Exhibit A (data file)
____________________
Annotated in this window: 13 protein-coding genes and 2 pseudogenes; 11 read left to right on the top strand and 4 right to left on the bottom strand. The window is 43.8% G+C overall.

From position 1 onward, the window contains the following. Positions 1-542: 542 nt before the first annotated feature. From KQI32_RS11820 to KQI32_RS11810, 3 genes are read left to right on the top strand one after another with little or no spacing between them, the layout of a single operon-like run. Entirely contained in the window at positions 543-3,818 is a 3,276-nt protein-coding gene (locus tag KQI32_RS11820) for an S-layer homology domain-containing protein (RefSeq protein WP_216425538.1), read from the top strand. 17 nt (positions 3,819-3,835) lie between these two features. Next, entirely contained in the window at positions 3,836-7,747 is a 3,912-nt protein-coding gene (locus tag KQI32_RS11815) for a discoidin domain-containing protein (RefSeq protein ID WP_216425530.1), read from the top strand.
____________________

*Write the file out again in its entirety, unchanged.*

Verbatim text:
Annotated in this window: 13 protein-coding genes and 2 pseudogenes; 11 read left to right on the top strand and 4 right to left on the bottom strand. The window is 43.8% G+C overall.

From position 1 onward, the window contains the following. Positions 1-542: 542 nt before the first annotated feature. From KQI32_RS11820 to KQI32_RS11810, 3 genes are read left to right on the top strand one after another with little or no spacing between them, the layout of a single operon-like run. Entirely contained in the window at positions 543-3,818 is a 3,276-nt protein-coding gene (locus tag KQI32_RS11820) for an S-layer homology domain-containing protein (RefSeq protein WP_216425538.1), read from the top strand. 17 nt (positions 3,819-3,835) lie between these two features. Next, entirely contained in the window at positions 3,836-7,747 is a 3,912-nt protein-coding gene (locus tag KQI32_RS11815) for a discoidin domain-containing protein (RefSeq protein ID WP_216425530.1), read from the top strand.